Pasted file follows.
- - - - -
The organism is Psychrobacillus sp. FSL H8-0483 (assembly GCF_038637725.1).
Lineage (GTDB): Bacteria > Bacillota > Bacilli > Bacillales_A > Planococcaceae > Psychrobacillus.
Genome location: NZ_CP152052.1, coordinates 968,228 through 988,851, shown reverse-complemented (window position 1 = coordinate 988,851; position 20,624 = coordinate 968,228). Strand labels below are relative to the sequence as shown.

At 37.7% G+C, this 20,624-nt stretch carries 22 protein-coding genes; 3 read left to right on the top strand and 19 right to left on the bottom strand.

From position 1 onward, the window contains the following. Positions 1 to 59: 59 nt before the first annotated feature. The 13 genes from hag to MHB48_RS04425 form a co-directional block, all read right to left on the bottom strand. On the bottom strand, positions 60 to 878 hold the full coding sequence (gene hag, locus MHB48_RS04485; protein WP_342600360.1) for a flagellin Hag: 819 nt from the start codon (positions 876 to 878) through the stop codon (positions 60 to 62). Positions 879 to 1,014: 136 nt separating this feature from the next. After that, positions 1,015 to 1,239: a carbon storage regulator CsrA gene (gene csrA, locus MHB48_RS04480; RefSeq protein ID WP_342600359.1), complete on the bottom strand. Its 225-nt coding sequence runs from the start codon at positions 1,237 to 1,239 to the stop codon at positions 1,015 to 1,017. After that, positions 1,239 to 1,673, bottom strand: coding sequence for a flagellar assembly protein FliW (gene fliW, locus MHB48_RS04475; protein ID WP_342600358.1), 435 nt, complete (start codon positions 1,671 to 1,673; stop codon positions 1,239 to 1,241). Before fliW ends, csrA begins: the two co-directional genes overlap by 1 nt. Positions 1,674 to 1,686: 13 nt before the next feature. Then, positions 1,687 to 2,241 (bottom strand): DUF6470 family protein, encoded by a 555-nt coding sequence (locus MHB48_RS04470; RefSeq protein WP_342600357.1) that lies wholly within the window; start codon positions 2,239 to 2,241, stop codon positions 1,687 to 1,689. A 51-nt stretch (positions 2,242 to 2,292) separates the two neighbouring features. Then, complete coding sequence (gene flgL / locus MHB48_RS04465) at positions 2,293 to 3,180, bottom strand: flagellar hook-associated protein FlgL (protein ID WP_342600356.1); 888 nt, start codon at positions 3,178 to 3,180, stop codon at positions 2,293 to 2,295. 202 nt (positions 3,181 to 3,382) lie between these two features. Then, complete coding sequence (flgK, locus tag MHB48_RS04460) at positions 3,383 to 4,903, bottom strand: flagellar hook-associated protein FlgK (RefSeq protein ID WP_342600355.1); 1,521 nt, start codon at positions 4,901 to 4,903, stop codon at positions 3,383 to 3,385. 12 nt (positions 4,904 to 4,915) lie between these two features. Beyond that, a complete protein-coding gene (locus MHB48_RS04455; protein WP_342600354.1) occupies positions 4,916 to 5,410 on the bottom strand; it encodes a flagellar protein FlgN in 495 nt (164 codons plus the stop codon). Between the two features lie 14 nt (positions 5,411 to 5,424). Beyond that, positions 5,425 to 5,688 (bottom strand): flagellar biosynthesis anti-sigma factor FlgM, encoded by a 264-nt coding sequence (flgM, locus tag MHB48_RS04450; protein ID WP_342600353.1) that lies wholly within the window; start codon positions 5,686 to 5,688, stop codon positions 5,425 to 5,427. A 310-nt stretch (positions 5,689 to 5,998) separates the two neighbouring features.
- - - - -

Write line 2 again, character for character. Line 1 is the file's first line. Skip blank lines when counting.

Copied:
Lineage (GTDB): Bacteria > Bacillota > Bacilli > Bacillales_A > Planococcaceae > Psychrobacillus.